Commonality Unleashed Across
Functions and Industries
Solving the skills gap might be as simple as understanding that the ...
cognizant 20-20 insights 2
Standard Operating Processes, Functions
Figure 1
 Buy//Sell
 Produucts/Seerrvicess
 SSearc...
cognizant 20-20 insights 3
BASEL standards, cross-border regulations, WTO
guidelines, etc. represent key examples of the
c...
About Cognizant
Cognizant (NASDAQ: CTSH) is a leading provider of information technology, consulting, and business process...
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Commonality Unleashed Across Functions and Industries

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Semantics aside, the commonality, or similarity, of processes and functions across industries and business sectors suggests that cross-pollination - or crossover - is a valid approach for addressing the talent gap many companies face.

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Commonality Unleashed Across Functions and Industries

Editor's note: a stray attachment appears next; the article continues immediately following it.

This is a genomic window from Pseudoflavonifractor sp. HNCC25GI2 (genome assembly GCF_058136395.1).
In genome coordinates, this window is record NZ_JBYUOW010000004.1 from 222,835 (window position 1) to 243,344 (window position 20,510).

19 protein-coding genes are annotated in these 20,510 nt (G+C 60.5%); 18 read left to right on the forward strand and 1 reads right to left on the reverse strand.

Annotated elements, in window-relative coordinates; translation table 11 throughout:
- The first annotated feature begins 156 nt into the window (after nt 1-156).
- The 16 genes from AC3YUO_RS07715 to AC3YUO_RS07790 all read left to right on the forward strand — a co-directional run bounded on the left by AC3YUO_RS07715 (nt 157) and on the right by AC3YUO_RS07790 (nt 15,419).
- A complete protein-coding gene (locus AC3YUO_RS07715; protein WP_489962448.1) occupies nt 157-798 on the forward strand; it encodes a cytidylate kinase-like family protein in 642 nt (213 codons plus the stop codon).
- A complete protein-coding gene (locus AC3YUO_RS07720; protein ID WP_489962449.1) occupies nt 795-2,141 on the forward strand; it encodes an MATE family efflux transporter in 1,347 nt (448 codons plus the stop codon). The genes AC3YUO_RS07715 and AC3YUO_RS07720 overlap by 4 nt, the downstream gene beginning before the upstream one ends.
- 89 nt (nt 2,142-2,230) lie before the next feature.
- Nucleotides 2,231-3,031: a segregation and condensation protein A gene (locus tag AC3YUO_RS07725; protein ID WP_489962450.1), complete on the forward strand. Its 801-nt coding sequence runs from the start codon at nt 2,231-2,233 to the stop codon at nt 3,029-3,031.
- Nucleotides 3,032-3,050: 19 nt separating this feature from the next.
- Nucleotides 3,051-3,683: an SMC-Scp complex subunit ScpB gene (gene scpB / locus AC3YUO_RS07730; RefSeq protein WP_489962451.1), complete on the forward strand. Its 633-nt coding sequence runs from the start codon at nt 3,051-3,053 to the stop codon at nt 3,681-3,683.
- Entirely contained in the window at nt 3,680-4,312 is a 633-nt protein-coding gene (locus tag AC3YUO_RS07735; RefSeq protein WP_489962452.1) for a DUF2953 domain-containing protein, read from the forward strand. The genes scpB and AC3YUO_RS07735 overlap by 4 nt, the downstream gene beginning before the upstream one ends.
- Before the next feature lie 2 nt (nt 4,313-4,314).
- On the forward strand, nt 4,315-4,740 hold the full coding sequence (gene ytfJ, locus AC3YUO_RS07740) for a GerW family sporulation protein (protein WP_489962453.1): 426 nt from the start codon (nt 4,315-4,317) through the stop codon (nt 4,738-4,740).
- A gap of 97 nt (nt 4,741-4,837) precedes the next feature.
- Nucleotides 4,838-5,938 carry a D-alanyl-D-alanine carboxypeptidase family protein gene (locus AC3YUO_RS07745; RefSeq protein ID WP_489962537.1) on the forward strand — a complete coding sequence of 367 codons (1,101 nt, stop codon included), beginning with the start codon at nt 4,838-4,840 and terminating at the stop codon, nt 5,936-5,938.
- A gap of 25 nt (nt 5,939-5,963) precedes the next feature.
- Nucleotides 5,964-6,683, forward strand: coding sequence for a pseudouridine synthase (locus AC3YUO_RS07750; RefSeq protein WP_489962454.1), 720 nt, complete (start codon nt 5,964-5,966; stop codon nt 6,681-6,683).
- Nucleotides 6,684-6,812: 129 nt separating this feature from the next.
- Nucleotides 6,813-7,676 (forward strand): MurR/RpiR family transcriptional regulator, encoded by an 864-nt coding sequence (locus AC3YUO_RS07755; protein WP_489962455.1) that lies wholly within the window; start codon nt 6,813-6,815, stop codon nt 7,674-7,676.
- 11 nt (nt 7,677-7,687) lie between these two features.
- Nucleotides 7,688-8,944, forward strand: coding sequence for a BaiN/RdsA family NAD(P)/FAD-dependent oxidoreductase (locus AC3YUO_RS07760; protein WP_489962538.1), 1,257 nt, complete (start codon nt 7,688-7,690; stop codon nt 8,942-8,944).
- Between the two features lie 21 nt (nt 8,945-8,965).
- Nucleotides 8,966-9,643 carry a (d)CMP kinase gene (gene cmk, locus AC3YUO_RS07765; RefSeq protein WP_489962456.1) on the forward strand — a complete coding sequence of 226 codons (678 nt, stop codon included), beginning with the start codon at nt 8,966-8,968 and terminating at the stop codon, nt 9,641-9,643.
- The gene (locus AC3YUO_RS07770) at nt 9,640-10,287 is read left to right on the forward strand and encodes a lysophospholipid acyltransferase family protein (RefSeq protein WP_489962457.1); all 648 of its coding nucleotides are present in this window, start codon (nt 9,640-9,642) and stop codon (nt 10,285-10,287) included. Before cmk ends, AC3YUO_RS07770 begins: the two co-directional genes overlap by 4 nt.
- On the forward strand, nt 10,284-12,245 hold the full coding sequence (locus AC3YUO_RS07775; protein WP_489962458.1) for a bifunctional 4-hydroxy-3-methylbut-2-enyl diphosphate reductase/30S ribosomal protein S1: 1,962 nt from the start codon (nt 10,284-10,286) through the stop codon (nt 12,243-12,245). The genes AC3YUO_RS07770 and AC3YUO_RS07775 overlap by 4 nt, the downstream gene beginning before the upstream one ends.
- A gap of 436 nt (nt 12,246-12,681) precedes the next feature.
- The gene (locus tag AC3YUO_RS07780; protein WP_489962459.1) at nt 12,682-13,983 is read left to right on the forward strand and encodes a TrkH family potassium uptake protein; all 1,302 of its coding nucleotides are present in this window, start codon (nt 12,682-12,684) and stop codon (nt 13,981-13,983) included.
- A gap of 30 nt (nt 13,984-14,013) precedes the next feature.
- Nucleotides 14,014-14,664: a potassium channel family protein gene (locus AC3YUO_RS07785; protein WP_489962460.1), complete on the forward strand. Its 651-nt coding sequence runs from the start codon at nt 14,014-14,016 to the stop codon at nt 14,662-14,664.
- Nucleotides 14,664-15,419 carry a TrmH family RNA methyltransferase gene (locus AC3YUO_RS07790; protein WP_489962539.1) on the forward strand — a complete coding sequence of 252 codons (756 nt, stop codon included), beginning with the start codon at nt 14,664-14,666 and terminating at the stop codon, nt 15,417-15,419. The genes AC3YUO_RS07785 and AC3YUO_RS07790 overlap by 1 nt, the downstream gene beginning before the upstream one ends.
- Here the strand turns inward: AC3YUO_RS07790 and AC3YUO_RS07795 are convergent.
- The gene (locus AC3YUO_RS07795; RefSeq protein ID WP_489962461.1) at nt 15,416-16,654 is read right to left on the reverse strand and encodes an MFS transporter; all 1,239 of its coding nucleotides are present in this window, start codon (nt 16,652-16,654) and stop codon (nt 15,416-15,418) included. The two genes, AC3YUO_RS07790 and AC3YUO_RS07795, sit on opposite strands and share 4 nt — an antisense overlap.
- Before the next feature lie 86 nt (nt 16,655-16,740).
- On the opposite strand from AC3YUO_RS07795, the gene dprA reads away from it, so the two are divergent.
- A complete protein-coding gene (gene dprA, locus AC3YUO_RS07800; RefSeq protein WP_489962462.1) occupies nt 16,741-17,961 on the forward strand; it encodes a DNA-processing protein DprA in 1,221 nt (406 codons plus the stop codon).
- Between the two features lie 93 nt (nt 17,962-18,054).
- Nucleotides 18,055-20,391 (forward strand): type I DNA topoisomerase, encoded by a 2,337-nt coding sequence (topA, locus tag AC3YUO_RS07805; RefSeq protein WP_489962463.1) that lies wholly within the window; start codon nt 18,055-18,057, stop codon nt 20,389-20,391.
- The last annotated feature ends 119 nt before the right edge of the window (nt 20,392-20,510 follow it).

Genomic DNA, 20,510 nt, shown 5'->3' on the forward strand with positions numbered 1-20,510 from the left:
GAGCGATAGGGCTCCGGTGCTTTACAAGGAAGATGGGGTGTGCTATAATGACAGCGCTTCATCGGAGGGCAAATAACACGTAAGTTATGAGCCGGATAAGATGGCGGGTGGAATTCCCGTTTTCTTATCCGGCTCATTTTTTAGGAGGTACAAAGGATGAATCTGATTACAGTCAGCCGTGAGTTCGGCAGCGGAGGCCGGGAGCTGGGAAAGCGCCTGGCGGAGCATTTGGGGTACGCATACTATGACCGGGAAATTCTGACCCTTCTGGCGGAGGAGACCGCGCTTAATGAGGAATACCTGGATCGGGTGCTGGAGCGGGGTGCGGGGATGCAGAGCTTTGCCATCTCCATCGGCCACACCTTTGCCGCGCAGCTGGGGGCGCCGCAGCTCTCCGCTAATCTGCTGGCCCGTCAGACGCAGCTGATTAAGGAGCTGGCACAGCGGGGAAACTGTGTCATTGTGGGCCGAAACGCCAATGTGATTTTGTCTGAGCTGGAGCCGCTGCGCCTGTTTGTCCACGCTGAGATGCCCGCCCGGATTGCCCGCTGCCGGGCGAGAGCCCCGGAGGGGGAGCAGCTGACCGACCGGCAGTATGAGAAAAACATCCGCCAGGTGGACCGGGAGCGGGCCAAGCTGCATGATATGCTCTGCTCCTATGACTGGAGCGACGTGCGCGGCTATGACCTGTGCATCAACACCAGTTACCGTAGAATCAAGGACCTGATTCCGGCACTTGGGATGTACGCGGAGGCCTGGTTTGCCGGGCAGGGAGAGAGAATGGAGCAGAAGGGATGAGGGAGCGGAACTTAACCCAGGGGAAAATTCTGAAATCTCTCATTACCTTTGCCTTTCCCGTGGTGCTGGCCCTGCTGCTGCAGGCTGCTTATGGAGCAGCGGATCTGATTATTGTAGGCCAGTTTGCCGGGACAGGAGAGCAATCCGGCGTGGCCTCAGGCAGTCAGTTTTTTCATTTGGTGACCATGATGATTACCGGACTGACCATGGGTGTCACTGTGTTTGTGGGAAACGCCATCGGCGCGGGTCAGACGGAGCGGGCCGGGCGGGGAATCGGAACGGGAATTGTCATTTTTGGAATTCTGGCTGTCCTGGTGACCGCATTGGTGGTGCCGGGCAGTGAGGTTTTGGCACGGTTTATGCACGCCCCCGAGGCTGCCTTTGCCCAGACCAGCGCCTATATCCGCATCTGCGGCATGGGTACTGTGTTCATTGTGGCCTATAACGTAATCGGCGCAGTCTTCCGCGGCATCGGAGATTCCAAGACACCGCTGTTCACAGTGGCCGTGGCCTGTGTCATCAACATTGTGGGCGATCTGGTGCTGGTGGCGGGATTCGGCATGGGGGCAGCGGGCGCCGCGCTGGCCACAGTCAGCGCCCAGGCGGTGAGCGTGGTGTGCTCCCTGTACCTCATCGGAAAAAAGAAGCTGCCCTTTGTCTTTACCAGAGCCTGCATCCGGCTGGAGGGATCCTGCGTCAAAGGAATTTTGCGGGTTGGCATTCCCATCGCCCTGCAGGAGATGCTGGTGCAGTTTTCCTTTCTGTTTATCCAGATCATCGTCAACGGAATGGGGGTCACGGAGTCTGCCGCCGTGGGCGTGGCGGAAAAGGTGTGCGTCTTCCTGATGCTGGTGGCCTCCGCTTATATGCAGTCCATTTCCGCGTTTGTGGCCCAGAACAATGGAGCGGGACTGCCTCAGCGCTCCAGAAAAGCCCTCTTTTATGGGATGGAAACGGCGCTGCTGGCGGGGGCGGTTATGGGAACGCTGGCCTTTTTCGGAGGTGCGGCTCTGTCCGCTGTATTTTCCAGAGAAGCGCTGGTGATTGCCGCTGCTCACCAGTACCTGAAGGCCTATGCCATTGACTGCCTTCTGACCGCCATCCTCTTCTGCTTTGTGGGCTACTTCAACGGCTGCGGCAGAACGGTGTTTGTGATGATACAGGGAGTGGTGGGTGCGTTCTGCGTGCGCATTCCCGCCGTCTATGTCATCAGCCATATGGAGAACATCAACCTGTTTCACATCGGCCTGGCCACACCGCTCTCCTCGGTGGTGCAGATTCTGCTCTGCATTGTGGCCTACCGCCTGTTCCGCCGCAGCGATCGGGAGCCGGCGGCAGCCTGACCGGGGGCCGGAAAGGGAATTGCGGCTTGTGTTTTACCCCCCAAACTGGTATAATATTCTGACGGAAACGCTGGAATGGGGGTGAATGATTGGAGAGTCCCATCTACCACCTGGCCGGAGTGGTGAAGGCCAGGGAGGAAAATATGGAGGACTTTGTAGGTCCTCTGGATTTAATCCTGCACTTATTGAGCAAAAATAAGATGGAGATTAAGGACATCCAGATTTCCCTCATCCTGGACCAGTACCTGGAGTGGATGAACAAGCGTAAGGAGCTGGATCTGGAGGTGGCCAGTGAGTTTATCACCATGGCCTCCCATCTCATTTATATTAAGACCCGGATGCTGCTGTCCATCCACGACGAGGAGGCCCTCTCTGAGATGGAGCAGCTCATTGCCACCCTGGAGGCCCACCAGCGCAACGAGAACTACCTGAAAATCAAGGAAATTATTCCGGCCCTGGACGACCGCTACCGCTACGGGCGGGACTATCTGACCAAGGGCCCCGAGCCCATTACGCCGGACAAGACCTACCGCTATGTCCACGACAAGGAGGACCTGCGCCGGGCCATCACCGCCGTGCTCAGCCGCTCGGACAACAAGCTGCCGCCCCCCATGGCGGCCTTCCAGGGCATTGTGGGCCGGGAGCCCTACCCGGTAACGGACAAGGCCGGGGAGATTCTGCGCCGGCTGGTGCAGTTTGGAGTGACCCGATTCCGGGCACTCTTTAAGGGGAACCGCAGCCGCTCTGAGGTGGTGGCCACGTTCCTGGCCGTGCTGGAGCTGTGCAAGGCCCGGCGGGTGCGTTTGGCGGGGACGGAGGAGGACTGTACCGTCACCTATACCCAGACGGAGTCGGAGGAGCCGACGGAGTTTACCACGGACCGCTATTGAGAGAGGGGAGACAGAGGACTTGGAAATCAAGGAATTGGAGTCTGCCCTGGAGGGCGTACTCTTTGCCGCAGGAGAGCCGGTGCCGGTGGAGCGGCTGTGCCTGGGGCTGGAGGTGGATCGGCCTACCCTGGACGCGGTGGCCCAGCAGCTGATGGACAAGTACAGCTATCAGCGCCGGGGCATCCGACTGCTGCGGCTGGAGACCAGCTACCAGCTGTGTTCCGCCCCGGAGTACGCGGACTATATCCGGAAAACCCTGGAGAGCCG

1. 1. Commonality Unleashed Across Functions and Industries Solving the skills gap might be as simple as understanding that the basic tenets of technology and process are replicable across industries and functions. Here’s a look at how organizations can apply cross-pollination techniques to reduce the widening gulf between technical resource supply and demand. Executive Summary “We are different.” “We are unique.” “Our problems are unique, and have a huge impact on customers.” These statements are common across the IT discipline and reflect a fundamen- tal challenge: the shortage of skilled resources. These problems aren’t unique to IT; talent con- straints are being felt across many functional areas. However, what is novel is the similar level of challenge being experienced across industry segments, at all levels and types of work. Be it core engineering in an oil and gas segment, or low-end design work in the automobile industry, the gap between skill demand and supply is equivalent. This white paper baselines this challenge and proposes a mindset of change and adaptability to resolve it worldwide. Before doing so, we ask business leaders to draw a parallel between the common items across industries and disciplines. We will focus on four key aspects for the sake of simplicity and readability; while there are likely more issues, we believe that these four constitute 80% of the challenge: • Functional process and industry. • Data processes and governance. • Guidelines and compliance. • Technology. Defining Commonality Figure 1 (next page) depicts a scenario of any organization — be it in the financial industry, healthcare or the engineering space. (There may be a few organizations in the world that do not fit into this structure, so we ask that you exclude focusing on them while reading this paper.) Functional Process and Industry Let’s take two examples across industry segments to explain this in detail: • Opening a bank account: Bank officials re- quest that prospects fill in the form with in- formation covering personal details, financial details, assets and liabilities — all supported by valid proofs of identity. • Signing up for a new policy: This can be in the healthcare space or buying insurance for your automobile. In either case, the consumer must furnish details such as personal, financial, as- sets and liabilities. In addition, health records (for the person who is signing up for cover- age or for the automobile) need to be turned over too. cognizant 20-20 insights | may 2014 • Cognizant 20-20 Insights